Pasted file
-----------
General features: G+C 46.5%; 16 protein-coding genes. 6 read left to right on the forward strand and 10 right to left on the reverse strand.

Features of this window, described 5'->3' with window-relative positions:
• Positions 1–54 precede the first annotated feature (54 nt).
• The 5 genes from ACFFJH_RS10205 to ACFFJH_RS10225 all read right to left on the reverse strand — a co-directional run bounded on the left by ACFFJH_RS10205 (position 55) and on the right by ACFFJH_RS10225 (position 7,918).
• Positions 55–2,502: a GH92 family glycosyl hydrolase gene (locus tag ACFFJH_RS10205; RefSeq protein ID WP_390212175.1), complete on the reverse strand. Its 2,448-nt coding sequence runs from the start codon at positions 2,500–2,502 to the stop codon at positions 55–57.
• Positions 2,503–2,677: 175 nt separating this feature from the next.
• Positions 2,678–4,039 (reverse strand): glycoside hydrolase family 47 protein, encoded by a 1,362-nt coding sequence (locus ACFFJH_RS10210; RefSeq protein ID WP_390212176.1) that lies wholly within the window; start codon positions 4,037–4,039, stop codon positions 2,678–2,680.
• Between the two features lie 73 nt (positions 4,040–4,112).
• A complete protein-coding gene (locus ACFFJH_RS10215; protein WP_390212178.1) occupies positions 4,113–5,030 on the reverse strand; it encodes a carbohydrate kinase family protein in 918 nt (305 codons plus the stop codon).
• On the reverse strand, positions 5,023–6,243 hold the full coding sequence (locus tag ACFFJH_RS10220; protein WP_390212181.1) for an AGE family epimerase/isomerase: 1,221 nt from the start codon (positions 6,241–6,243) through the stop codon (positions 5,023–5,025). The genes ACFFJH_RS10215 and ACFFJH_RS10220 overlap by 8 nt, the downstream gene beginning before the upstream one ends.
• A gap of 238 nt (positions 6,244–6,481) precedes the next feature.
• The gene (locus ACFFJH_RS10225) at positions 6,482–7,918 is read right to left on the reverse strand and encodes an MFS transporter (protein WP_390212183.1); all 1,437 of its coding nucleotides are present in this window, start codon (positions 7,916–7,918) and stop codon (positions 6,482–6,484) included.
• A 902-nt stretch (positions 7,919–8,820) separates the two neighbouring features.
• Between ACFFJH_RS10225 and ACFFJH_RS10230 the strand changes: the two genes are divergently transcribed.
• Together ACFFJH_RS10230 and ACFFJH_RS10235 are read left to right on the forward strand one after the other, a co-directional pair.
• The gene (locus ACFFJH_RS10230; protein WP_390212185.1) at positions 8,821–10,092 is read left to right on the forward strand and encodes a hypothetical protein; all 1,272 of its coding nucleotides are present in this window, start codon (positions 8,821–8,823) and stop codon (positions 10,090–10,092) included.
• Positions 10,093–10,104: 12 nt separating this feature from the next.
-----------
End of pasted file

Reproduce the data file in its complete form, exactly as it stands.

General features: G+C 46.5%; 16 protein-coding genes. 6 read left to right on the forward strand and 10 right to left on the reverse strand.

Features of this window, described 5'->3' with window-relative positions:
• Positions 1–54 precede the first annotated feature (54 nt).
• The 5 genes from ACFFJH_RS10205 to ACFFJH_RS10225 all read right to left on the reverse strand — a co-directional run bounded on the left by ACFFJH_RS10205 (position 55) and on the right by ACFFJH_RS10225 (position 7,918).
• Positions 55–2,502: a GH92 family glycosyl hydrolase gene (locus tag ACFFJH_RS10205; RefSeq protein ID WP_390212175.1), complete on the reverse strand. Its 2,448-nt coding sequence runs from the start codon at positions 2,500–2,502 to the stop codon at positions 55–57.
• Positions 2,503–2,677: 175 nt separating this feature from the next.
• Positions 2,678–4,039 (reverse strand): glycoside hydrolase family 47 protein, encoded by a 1,362-nt coding sequence (locus ACFFJH_RS10210; RefSeq protein ID WP_390212176.1) that lies wholly within the window; start codon positions 4,037–4,039, stop codon positions 2,678–2,680.
• Between the two features lie 73 nt (positions 4,040–4,112).
• A complete protein-coding gene (locus ACFFJH_RS10215; protein WP_390212178.1) occupies positions 4,113–5,030 on the reverse strand; it encodes a carbohydrate kinase family protein in 918 nt (305 codons plus the stop codon).
• On the reverse strand, positions 5,023–6,243 hold the full coding sequence (locus tag ACFFJH_RS10220; protein WP_390212181.1) for an AGE family epimerase/isomerase: 1,221 nt from the start codon (positions 6,241–6,243) through the stop codon (positions 5,023–5,025). The genes ACFFJH_RS10215 and ACFFJH_RS10220 overlap by 8 nt, the downstream gene beginning before the upstream one ends.
• A gap of 238 nt (positions 6,244–6,481) precedes the next feature.
• The gene (locus ACFFJH_RS10225) at positions 6,482–7,918 is read right to left on the reverse strand and encodes an MFS transporter (protein WP_390212183.1); all 1,437 of its coding nucleotides are present in this window, start codon (positions 7,916–7,918) and stop codon (positions 6,482–6,484) included.
• A 902-nt stretch (positions 7,919–8,820) separates the two neighbouring features.
• Between ACFFJH_RS10225 and ACFFJH_RS10230 the strand changes: the two genes are divergently transcribed.
• Together ACFFJH_RS10230 and ACFFJH_RS10235 are read left to right on the forward strand one after the other, a co-directional pair.
• The gene (locus ACFFJH_RS10230; protein WP_390212185.1) at positions 8,821–10,092 is read left to right on the forward strand and encodes a hypothetical protein; all 1,272 of its coding nucleotides are present in this window, start codon (positions 8,821–8,823) and stop codon (positions 10,090–10,092) included.
• Positions 10,093–10,104: 12 nt separating this feature from the next.